Mexican federal police rescued 31 Cubans being held in captivity in the Mexican city of Benito Juárez, in the southern state of Quintana Roo, authorities said.
The 22 men and nine women were held in overcrowded conditions inside a home, according to a federal police statement. Authorities were alerted to the migrants by a tip off from a local resident.
The victims said a group of hooded and armed individuals kept them in captivity and demanded money in exchange for being released, the statement said.
The immigrants said they lacked documents to prove their legal status in the country, the statement said.
Federal police provided food and drinks and transferred the Cubans to a location “for medical evaluation and to receive support in order to be granted assisted return through the corresponding instances,” the statement said.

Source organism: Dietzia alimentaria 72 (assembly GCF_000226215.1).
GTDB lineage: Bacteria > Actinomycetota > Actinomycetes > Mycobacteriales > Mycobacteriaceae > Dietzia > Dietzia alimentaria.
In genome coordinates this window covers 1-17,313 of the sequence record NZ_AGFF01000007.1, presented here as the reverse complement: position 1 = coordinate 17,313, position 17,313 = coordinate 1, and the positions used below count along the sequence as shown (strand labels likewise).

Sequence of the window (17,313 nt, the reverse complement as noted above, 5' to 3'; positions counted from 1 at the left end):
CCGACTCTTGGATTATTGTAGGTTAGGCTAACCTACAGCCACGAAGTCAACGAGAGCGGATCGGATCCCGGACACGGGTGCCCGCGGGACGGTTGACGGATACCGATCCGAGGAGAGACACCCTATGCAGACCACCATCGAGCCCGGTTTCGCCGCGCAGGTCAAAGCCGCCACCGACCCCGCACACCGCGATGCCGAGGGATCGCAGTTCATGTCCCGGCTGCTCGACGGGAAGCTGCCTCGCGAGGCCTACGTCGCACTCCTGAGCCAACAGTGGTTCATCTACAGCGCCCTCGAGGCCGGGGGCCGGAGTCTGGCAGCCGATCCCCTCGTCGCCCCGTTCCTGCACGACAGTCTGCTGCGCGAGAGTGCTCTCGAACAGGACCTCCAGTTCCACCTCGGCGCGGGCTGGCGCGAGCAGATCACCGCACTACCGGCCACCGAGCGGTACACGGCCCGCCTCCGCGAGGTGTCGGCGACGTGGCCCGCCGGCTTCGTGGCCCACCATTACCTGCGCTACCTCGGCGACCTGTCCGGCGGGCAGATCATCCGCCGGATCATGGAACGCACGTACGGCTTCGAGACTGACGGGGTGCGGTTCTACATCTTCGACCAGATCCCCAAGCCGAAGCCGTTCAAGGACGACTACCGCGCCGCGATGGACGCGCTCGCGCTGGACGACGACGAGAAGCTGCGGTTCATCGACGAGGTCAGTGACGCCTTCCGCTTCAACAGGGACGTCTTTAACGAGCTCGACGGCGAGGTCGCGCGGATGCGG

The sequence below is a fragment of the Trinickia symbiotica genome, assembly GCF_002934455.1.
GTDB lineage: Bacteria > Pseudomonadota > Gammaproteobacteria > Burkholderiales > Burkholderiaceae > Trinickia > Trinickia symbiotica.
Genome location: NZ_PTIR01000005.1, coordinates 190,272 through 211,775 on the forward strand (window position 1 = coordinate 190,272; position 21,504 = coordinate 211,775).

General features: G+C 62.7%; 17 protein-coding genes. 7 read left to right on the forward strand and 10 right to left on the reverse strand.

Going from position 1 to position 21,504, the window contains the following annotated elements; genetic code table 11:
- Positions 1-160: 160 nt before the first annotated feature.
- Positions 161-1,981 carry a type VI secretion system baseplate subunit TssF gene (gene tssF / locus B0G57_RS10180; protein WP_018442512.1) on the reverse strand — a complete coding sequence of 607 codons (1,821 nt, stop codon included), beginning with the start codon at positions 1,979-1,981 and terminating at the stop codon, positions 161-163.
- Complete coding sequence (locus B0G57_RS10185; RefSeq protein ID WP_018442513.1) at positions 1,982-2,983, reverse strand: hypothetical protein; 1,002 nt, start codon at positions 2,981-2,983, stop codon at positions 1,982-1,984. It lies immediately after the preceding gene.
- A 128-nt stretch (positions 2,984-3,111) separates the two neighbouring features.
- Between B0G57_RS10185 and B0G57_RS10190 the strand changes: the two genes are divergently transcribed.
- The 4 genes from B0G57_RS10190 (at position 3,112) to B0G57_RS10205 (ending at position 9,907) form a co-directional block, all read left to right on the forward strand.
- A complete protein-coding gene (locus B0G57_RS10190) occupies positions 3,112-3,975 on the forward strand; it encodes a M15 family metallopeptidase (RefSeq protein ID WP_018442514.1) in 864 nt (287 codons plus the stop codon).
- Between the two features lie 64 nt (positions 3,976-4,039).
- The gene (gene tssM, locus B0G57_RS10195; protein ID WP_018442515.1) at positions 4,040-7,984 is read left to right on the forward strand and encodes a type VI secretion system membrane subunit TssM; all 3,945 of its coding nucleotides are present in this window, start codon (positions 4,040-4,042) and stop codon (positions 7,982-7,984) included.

Benito Juarez is in southeast Mexico on the Caribbean, about 300 miles from Havana.
While it was not clear whether the Cubans had hoped to stay in Mexico or were in the country as a transit point, Cuban migrants leaving economic struggles in their homeland have flooded Central America and specifically Mexico in recent years with the goal of eventually reaching the United States.
Cuban citizens’ ability to settle in the United States has long by facilitated by various US administrations. But one of the final acts of President Barack Obama was to end the decades-long immigration policy that allowed Cuban migrants to gain legal residency if they made it safely onto US soil.
CNN’s Ralph Ellis contributed to this report.